Today the National Safety Council released the preliminary estimate showing an 8% increase for motor vehicle fatalities in 2015 than in 2014, making it the largest percent of motor vehicle deaths in 50 years.

The Council estimated that 38,300 people were killed on U.S. roads, and 4.4 million were seriously injured, which means 2015 was likely the deadliest driving year since 2008.

Over the last year the NSC estimated Oregon was up by 27%, Georgia was up 22%, Florida up by 18%, and South Carolina was up by 16% increases in fatalities. Only 13 states showed improvements, among them, New Mexico down by 20%, Kansas down by 7% and New Jersey down by 2% showing a substantial decrease.

NSC has issued annual traffic fatality estimates since 1921. And while the estimate is subject to slight increases or decreases as data matures, over the last three years, preliminary estimates have only fallen within 1% of final counts.

NSC president and CEO, Deborah Hersman, saying: “These numbers are serving notice. Americans take their safety on the roadways for granted. Driving a car is one of the riskiest activities any of us undertake in spite of decades of vehicle design improvements and traffic safety advancements. Engage your defensive driving skills and stay alert so we can reverse this trend in 2016.”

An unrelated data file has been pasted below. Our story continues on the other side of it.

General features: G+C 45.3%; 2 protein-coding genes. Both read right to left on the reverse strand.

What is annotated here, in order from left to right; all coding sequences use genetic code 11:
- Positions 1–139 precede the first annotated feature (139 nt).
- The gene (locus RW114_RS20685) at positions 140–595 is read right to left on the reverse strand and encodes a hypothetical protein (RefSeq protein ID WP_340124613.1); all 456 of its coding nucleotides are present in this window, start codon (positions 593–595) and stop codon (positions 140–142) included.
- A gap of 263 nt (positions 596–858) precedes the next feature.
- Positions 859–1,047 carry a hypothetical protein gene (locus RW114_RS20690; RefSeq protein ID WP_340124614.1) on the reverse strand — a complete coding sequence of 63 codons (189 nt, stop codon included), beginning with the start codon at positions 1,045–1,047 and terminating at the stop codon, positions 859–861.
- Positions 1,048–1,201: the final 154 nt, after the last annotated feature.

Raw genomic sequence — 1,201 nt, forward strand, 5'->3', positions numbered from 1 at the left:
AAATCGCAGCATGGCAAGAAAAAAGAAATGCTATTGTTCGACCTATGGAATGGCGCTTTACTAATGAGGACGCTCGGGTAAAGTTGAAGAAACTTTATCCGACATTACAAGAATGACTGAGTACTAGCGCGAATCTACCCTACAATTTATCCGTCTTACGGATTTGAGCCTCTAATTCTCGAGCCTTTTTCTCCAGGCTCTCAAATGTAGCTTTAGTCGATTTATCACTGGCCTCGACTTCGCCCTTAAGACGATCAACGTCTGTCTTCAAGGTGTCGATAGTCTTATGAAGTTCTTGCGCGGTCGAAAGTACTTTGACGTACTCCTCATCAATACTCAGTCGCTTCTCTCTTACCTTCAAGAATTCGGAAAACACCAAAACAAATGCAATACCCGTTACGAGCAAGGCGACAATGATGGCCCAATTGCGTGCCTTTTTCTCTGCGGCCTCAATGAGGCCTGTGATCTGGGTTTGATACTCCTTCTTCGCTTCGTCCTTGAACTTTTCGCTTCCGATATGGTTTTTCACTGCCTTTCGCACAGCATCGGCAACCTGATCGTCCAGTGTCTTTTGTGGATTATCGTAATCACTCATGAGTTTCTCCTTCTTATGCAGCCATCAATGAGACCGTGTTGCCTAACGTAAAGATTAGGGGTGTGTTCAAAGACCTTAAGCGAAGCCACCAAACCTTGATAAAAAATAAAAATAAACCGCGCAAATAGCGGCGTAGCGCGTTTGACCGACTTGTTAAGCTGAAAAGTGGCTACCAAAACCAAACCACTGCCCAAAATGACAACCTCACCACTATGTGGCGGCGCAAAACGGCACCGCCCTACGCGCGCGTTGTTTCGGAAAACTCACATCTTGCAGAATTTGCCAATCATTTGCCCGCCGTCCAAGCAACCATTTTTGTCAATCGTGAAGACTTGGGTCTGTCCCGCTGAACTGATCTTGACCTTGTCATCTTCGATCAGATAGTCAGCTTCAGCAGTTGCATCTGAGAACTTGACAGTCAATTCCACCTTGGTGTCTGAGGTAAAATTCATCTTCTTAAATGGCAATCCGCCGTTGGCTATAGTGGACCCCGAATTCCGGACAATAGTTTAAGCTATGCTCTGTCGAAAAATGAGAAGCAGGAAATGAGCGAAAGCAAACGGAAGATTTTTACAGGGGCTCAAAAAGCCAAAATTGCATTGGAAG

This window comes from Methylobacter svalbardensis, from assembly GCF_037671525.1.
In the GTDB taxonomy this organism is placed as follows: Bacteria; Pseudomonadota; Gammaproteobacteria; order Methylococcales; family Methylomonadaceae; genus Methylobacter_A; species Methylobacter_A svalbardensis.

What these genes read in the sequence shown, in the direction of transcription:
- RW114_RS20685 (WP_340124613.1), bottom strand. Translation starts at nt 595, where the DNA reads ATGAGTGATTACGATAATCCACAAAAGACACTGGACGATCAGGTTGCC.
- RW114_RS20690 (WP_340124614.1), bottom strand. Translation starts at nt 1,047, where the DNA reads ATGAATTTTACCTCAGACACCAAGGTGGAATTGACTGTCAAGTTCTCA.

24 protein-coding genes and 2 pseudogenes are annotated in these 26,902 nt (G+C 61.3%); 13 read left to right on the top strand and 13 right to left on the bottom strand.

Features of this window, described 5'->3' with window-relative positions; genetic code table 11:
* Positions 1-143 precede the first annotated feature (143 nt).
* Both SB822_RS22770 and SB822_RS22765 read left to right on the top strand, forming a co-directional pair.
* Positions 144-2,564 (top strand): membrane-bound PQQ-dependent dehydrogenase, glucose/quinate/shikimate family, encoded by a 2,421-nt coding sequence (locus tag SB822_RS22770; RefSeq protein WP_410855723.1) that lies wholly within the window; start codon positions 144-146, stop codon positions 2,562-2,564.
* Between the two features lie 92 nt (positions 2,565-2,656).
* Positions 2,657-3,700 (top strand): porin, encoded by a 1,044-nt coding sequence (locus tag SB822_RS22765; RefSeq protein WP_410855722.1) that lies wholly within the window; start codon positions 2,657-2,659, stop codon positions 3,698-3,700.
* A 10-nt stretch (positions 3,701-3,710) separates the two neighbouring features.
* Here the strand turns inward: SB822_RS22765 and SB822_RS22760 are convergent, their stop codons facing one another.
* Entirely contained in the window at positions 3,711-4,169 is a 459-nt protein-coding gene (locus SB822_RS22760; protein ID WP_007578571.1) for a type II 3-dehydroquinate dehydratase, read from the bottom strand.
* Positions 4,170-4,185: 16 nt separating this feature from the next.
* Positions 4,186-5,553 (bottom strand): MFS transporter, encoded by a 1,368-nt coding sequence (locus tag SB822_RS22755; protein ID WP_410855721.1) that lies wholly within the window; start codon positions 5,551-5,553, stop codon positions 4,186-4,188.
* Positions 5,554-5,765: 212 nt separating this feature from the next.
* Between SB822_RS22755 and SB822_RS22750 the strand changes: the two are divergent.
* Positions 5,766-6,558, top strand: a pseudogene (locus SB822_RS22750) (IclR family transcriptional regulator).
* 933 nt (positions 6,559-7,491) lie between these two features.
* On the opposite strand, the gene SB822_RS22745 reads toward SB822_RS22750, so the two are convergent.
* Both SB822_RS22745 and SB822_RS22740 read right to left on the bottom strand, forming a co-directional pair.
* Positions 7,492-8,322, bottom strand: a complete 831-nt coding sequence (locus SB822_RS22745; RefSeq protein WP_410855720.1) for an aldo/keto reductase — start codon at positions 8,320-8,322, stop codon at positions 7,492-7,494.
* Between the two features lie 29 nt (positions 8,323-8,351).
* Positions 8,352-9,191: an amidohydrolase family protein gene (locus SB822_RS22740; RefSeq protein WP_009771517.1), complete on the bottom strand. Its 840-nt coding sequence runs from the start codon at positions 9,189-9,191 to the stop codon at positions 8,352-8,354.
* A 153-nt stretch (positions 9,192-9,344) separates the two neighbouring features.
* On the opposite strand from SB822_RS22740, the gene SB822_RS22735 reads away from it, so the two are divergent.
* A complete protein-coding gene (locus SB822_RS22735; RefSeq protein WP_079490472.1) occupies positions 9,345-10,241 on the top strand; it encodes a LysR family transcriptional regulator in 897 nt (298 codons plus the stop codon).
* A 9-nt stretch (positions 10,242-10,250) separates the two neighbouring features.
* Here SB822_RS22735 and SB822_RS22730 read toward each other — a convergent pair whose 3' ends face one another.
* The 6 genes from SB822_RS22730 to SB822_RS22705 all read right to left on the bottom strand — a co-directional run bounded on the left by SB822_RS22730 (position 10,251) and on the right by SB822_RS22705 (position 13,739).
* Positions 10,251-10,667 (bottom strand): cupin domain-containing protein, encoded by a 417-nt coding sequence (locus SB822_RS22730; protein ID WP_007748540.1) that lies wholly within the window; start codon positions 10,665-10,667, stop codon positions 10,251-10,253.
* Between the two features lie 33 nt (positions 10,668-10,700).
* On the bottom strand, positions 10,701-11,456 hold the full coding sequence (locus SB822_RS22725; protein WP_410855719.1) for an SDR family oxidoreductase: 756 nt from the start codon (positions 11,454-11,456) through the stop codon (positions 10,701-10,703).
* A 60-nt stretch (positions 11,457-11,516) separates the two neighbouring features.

While there are many factors that likely contribute to the fatality increase, a stronger economy and lower unemployment rates are likely at the core of the trend. Gas prices were 28% lower in 2015 than in 2014 and projections show they will continue to drop this year, making driving more affordable for many Americans. The U.S. Department of Transportation estimates a nearly 3.5% increase in the number of miles driven in 2015 compared to 2014.

Here are some recommendations from the Council in an attempt to keep drivers safe:

  • Make sure all of your passengers buckle up on every trip
  • Always designate a driver if alcohol will be involved in your travels
  • Don’t drive if you are fatigued and take regular breaks if needed
  • Never drive distracted by a cell phone
  • Because teens are three times more likely to crash as more experienced drivers, always teach good driving habits to new drivers
  • Learn about your vehicle’s safety systems and how to use them, such as cruise control, blind spot warning systems and backup cameras.

For more on the date released from the NSC, click here.

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